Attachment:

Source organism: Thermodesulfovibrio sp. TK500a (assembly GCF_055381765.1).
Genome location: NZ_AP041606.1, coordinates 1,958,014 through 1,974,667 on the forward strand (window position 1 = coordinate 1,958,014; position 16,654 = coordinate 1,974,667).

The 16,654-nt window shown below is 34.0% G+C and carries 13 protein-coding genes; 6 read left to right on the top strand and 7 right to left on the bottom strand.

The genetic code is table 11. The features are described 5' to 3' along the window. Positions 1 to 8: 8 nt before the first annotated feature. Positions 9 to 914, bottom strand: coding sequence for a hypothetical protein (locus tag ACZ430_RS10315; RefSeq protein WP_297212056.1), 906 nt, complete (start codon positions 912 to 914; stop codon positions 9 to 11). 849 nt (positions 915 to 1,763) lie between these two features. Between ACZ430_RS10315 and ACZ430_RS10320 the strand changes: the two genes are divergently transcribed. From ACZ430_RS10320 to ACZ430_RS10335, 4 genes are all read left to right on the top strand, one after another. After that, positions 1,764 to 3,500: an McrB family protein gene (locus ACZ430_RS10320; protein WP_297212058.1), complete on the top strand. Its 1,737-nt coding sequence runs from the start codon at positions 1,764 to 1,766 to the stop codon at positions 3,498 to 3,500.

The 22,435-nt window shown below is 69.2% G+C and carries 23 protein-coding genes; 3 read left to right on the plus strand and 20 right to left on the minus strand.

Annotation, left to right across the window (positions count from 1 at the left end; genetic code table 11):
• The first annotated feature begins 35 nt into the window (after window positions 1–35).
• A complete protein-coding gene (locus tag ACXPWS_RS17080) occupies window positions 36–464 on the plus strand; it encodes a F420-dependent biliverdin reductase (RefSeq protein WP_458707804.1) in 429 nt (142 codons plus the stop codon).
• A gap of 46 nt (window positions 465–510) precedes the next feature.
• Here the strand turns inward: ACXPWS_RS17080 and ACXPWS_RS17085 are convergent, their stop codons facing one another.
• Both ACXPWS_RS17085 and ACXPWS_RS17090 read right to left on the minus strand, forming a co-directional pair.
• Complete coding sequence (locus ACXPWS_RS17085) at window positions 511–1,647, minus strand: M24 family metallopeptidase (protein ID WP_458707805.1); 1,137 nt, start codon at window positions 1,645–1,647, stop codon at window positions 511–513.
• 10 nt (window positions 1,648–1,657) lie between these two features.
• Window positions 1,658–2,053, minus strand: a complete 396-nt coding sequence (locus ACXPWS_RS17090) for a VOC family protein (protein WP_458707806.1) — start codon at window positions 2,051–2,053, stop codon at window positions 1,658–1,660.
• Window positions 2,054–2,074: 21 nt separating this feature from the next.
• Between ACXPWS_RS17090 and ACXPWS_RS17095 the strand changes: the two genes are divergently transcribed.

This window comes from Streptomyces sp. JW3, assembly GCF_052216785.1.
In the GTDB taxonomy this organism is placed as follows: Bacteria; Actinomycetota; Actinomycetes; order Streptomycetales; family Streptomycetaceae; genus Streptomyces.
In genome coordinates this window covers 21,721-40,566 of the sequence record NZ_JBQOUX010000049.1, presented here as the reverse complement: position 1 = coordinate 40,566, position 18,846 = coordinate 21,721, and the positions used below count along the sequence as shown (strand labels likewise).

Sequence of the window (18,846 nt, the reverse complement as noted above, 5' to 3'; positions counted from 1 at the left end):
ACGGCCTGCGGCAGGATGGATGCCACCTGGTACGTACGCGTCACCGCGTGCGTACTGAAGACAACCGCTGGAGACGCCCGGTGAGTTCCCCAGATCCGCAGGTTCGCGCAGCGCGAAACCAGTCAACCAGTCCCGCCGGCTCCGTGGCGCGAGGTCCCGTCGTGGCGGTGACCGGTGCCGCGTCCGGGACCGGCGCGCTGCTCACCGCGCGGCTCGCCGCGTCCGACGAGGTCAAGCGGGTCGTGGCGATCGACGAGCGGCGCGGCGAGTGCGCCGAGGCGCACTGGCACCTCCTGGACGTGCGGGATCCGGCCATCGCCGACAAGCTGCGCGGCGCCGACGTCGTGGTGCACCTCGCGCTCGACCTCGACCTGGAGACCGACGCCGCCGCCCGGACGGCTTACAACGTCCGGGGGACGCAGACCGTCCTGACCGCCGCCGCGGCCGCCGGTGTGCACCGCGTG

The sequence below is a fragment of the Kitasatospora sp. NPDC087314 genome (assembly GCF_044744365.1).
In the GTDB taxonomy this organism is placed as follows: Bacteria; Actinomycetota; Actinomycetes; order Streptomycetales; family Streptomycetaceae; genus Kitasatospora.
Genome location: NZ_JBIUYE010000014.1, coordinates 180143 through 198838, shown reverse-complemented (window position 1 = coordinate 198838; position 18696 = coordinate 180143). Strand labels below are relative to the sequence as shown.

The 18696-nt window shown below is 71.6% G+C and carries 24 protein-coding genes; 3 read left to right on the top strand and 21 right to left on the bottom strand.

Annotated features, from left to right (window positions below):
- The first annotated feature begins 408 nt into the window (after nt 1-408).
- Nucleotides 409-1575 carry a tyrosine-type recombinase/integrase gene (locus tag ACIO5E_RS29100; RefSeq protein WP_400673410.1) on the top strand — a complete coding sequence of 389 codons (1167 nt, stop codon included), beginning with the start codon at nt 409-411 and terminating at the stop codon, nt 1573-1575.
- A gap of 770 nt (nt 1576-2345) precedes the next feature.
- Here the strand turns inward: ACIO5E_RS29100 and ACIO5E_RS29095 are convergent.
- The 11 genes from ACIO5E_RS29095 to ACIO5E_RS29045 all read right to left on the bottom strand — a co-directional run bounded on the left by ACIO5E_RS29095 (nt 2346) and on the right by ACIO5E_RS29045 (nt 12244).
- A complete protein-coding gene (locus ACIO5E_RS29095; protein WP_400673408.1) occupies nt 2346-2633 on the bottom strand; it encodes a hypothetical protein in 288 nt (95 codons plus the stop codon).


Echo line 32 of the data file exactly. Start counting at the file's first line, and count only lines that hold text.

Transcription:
- A complete protein-coding gene (locus ACIO5E_RS29095; protein WP_400673408.1) occupies nt 2346-2633 on the bottom strand; it encodes a hypothetical protein in 288 nt (95 codons plus the stop codon).